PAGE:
- Spread out meat in the top half of a kitchen oven on a rack to dry. Open the oven door to the first or second stop. Heat at 120ºF (lowest temperature) for 48 hours or until the desired dryness is reached. Use an oven thermometer to make sure the oven does not get hotter than 120ºF. Higher temperatures result in hard, brittle jerky that crumbles when it is eaten.
- 1 1/2 lb. lean meat, partially frozen
- 1 tsp garlic salt
- 1/2 c soy sauce
- 1 tsp pepper or seasoned pepper
- 2 tbsp worcestershire sauce
- Liquid smoke (if desired)
Remove all visible fat, slice meat 1/8" to 1/4" thick with the grain. Mix soy sauce, worcestershire, salt and pepper. Marinate meat 2 to 12 hours. Lay strips over oven rack rungs or on cookie sheets. Brush with liquid smoke. Dry for 5 to 12 hours at 140°F- 150ºF until meat is hard and brittle. Pat off any oil beads with paper towel. Store refrigerated in an airtight container.
- 1 1/2 lb. extra lean ground beef (20% fat or less)
- 1/4 c soy sauce
- 1/2 tsp garlic salt
- 1/2 cup Teriyaki sauce
- 1/2 tsp pepper
Mix all ingredients and "knead" well. Allow to stand 1 hour in refrigerator. Spread wax paper on flat surface. Divide mix into thirds. Place ball of mixture on waxed paper. cover with another sheet of waxed paper and roll to 1/4" thick with rolling pin. Remove top sheet of waxed paper and place meat mixture on tray. Dry at 140-150ºF until dry and brittle. Store refrigerated.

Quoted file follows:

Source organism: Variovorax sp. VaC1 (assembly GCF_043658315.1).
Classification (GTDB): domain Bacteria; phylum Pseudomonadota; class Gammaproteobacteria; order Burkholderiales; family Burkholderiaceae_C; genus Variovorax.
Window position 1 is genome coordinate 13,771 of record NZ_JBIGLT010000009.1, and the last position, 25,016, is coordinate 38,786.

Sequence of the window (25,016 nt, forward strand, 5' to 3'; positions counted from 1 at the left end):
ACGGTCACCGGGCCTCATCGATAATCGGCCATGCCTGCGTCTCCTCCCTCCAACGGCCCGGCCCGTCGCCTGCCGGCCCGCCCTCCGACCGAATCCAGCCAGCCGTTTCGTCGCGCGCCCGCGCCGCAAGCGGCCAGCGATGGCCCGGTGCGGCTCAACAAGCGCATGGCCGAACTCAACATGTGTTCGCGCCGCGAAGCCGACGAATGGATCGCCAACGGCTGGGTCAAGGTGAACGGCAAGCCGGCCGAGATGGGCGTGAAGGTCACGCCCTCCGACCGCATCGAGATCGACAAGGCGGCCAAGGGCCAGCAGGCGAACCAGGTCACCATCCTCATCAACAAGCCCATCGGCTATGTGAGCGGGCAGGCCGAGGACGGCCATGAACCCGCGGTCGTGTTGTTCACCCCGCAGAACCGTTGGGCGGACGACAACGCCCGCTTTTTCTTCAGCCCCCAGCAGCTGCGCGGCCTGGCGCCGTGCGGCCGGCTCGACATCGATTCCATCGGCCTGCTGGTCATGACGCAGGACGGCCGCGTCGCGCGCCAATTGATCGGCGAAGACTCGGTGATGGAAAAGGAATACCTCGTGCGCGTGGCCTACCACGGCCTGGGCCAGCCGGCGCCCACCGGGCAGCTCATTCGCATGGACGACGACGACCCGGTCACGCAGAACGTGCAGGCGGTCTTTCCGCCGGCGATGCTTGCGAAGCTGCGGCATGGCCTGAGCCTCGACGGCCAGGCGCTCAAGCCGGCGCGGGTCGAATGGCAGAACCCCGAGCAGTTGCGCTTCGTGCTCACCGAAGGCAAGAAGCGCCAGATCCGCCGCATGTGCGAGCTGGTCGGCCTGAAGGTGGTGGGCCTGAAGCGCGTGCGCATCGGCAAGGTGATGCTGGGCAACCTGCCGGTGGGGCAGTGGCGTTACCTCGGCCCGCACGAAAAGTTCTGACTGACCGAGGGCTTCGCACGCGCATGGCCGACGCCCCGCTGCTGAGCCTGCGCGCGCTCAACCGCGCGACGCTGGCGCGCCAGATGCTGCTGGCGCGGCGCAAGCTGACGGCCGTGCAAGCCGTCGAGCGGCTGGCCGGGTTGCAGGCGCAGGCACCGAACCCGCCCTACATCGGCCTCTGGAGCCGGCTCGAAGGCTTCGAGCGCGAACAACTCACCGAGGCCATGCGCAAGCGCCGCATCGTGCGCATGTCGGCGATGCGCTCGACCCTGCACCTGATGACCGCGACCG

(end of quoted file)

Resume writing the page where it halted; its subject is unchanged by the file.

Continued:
|Table 1. Seasoning Amounts
||10.5 ounces (298 grams) = 1 cup
|8.0 ounces (227 grams) = 3/4 cup
|2.0 ounces (57 grams) = 3 level tablespoons
||5.0 ounces (141 grams) = 2/3 cup
|3.5 ounces (100 grams) = 1/2 cup
|1.0 ounce (28 grams) = 2 level tablespoons
||0.5 ounce (14.3 grams) = 2 level tablespoons
|0.08 ounce (2.4 grams) = 1 level teaspoon
- Field, R.A., 1970. How to Make Jerky. Ag Extension
- Bulletin B-586R. University of Wyoming, Laramie, WY.
- Field, R.A., 1973. Aging Big Game, Ag Extension
- Bulletin B-513R. University of Wyoming, Laramie, WY.
- Gaida, U. and Marchello, M. 1987. "Going Wild. A Guide to Field Dressing, Butchering, Sausage - Making, and Cooking Wild Game and Fish."
- Watab Marketing, Inc.: Sartell, MN.
- This document is EHE-733, a publication of the Cooperative Extension Service of the University of Illinois at Urbana-Champaign.
- Susan Brewer, Ph.D., Foods and Nutrition Specialist, Illinois Cooperative Extension, University of Illinois at Urbana-Champaign.